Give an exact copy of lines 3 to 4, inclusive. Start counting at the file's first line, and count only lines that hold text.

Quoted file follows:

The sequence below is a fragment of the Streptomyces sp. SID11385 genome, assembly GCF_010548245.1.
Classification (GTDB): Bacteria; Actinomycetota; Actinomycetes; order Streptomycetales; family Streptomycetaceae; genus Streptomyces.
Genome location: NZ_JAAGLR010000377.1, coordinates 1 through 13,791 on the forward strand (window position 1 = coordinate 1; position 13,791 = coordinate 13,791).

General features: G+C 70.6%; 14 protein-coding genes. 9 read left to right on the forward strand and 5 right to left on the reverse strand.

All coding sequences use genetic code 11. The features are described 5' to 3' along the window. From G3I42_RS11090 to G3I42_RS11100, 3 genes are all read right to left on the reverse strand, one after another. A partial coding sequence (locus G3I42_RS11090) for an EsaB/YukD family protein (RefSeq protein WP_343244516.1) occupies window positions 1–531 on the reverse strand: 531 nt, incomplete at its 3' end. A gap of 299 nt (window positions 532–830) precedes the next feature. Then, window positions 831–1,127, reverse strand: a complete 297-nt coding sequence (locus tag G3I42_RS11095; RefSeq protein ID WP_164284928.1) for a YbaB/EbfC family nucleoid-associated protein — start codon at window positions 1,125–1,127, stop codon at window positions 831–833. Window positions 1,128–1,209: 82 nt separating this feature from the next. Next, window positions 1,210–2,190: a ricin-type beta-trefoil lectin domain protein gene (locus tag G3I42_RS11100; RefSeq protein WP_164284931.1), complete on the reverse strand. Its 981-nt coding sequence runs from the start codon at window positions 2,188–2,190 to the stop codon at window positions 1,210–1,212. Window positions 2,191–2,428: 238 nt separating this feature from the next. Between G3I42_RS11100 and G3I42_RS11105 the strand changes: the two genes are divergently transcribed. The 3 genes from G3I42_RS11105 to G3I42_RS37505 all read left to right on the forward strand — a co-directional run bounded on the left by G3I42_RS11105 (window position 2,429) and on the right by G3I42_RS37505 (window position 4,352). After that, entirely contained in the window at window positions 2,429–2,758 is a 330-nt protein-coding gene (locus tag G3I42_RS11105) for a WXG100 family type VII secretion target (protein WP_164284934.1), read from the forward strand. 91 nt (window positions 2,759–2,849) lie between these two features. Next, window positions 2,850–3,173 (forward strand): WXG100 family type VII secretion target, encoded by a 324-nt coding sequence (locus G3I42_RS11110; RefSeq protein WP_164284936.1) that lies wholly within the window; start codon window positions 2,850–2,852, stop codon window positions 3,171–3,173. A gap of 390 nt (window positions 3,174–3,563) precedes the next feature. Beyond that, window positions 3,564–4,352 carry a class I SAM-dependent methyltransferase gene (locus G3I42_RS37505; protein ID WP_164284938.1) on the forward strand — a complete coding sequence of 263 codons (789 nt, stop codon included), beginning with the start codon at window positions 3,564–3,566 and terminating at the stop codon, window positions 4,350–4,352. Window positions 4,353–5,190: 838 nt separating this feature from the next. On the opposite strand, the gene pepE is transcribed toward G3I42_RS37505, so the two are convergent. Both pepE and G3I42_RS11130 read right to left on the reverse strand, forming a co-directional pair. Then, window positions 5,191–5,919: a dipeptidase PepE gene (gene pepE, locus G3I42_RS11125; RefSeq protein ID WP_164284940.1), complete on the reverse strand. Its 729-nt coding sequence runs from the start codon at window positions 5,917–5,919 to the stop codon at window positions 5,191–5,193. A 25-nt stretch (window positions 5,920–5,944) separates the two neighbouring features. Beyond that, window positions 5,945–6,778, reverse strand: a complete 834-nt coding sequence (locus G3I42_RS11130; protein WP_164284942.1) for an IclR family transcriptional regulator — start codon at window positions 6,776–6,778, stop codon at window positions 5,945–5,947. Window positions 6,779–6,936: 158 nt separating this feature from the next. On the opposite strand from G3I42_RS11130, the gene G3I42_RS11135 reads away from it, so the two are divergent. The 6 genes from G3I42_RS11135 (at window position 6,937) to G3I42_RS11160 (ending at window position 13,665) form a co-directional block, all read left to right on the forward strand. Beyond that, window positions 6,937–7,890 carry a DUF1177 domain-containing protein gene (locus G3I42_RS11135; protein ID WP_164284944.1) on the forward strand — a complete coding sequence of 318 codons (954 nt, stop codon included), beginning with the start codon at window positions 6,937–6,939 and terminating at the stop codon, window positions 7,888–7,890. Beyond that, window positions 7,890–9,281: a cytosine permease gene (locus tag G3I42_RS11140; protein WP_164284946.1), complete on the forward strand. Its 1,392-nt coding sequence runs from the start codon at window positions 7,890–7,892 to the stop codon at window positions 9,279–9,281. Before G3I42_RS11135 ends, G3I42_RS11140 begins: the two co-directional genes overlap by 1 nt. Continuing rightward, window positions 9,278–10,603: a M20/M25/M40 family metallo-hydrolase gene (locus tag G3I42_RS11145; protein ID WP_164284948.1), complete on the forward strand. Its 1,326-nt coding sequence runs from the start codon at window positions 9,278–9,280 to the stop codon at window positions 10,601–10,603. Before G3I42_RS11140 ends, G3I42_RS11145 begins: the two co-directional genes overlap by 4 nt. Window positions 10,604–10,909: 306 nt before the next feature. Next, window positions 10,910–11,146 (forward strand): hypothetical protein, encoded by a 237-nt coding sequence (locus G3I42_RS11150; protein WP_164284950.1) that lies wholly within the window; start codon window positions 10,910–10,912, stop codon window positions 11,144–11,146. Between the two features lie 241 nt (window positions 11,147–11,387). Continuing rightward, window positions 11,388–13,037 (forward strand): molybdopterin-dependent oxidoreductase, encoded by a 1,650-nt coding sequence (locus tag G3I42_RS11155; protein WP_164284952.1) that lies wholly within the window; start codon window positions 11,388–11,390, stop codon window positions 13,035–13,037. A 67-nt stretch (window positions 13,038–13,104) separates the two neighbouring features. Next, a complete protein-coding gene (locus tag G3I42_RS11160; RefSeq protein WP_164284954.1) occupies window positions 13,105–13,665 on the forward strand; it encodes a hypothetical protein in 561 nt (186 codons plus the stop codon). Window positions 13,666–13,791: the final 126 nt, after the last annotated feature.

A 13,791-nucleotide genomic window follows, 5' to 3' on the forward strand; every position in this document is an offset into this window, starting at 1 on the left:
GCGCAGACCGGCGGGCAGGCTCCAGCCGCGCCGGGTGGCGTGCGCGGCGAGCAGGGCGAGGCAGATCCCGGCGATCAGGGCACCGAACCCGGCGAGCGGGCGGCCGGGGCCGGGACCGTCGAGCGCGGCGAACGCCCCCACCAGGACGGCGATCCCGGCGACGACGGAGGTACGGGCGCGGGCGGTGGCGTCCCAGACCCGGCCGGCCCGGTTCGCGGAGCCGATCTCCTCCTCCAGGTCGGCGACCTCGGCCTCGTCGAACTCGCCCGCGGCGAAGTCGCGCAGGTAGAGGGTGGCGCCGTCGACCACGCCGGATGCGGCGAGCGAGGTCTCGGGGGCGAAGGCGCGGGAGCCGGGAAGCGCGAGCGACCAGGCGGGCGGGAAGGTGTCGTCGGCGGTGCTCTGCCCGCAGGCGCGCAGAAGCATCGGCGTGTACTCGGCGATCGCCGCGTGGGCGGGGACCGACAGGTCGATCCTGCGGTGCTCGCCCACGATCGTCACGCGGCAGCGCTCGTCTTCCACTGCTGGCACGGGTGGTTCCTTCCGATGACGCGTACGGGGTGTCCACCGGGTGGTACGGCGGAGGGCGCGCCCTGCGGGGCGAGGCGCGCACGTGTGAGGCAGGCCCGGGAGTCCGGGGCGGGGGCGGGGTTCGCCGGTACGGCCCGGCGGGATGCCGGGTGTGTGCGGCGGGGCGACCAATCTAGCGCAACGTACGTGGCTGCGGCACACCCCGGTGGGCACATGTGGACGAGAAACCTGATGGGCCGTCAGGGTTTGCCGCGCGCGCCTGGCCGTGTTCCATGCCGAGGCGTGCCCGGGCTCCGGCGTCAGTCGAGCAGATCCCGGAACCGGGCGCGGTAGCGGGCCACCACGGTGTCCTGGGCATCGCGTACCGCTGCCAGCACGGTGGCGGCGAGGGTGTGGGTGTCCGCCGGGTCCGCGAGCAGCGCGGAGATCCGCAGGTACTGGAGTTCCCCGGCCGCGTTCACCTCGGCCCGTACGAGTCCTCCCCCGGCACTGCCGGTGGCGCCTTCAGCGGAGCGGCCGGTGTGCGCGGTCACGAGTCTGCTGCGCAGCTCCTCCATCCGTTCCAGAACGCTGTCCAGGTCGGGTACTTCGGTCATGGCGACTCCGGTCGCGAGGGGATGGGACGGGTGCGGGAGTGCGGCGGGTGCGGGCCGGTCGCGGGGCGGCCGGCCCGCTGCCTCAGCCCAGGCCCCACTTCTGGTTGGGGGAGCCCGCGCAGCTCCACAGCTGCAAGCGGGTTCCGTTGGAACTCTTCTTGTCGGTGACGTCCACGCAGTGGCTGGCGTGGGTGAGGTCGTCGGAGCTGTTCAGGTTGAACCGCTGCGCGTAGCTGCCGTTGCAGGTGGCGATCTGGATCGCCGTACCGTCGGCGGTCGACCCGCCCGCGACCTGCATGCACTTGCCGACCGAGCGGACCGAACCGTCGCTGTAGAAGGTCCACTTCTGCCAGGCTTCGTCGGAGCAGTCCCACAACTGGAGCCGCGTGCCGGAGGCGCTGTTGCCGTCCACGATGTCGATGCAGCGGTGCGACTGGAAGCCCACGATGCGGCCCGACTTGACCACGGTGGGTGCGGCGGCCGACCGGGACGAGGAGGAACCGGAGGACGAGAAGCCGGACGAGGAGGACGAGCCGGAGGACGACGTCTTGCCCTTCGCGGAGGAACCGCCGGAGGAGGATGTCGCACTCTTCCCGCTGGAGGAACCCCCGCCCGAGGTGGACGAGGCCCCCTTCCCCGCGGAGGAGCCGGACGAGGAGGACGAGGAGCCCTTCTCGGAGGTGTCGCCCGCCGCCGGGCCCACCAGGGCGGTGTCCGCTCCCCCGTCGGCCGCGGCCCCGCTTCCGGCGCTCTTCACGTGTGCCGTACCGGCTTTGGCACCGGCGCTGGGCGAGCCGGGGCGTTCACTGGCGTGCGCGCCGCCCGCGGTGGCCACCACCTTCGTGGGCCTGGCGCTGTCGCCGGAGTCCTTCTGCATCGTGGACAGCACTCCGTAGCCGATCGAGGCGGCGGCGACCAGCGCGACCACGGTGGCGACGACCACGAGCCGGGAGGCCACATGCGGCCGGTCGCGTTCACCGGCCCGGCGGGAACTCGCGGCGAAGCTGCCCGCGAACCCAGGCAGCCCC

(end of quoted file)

Genome location: NZ_JAAGLR010000377.1, coordinates 1 through 13,791 on the forward strand (window position 1 = coordinate 1; position 13,791 = coordinate 13,791).

General features: G+C 70.6%; 14 protein-coding genes. 9 read left to right on the forward strand and 5 right to left on the reverse strand.